But for just those precincts in this year’s District 62, that percentage was higher. For just the precincts in the current District 62 (the boundaries are different than in 2018), the raw-number turnout in 2022 for Monroe County was 88 percent of the 2018 figure—18,051 in 2022, compared to 20,508 in 2018.
Below are precinct-by-precinct plots for Monroe County (just for today’s District 62 precincts), of the percentage point differential between Githens and Hall for three slices of the results: early votes (in-person and mailed-in); Election Day votes; and total votes.
Based on a B Square analysis, a similar early-versus-Election Day pattern—for the District 62 portion of Monroe County—was attested in the last midterm election cycle of 2018.
By way of example, in the countywide recorder’s race, Democrat Eric Schmitz won a majority of votes in the part of Monroe County covered by today’s House District 62. But among Election Day voters in that part of Monroe County, it was Republican Hal Turner who won a majority of votes for county recorder.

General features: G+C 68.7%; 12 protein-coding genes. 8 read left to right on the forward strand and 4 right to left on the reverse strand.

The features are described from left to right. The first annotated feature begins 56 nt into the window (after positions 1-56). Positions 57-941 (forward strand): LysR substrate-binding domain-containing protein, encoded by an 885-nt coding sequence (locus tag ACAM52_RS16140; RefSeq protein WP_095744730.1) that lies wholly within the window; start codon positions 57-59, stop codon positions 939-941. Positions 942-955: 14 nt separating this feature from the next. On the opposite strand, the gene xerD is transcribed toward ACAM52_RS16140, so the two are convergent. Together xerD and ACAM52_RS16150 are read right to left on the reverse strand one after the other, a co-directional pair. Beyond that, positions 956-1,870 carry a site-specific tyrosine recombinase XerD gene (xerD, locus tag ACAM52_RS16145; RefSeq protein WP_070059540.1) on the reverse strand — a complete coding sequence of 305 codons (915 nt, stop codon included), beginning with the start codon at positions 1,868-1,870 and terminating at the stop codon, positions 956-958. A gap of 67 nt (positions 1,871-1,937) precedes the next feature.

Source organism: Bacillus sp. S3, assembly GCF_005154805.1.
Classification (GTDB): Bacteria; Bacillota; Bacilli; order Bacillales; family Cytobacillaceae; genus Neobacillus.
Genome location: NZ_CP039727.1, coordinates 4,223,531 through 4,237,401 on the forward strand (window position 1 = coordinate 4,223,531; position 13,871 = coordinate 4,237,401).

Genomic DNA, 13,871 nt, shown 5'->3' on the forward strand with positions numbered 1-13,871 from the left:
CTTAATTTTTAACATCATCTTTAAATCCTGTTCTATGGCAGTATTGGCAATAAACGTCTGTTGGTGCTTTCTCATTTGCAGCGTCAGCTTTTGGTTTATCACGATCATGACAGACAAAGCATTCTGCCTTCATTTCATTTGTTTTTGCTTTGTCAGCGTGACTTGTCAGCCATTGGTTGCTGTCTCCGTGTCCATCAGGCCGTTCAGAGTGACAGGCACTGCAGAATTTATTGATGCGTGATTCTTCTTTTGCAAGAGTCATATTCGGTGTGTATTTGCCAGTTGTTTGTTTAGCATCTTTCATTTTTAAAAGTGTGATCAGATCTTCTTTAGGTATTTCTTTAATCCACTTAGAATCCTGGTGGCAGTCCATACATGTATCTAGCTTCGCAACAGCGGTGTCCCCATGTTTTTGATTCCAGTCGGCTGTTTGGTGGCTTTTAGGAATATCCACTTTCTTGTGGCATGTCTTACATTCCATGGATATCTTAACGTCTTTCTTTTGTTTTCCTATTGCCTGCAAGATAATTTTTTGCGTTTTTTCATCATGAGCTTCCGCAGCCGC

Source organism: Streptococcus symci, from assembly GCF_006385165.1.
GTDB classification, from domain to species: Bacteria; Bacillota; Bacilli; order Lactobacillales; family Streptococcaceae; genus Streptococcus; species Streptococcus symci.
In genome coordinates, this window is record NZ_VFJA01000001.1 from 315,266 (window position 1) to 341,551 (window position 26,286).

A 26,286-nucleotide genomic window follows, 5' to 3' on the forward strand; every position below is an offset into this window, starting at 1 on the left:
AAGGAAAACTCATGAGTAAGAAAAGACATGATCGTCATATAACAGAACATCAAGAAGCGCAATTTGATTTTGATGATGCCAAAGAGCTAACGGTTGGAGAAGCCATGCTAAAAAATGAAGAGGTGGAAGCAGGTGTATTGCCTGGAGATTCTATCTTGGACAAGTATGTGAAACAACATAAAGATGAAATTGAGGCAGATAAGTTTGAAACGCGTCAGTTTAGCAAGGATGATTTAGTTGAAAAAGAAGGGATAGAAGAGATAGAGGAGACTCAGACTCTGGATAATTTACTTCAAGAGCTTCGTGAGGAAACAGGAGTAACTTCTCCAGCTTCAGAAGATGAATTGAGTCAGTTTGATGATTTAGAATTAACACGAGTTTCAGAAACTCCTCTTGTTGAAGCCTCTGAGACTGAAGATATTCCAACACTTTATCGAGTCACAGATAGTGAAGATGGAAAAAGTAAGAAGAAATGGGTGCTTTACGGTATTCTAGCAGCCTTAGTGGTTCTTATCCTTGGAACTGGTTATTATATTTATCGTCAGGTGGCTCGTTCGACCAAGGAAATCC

In current District 62 precincts, Schmitz got 64 percent of the early vote, compared to Turner’s 36 percent. But for current District 62 precincts, on Election Day, Schmitz received just 48.6 percent of the vote, compared to Turner’s 51.4 percent.
Considering all votes—early and Election Day—Schmitz prevailed in that part of Monroe County with 56.3 percent to Turner’s 43.7 percent.
Below are precinct-by-precinct plots for Monroe County of the percentage point differential between Schmitz and Turner for three slices of the results: early votes (in-person and mailed-in); Election Day votes; and total votes.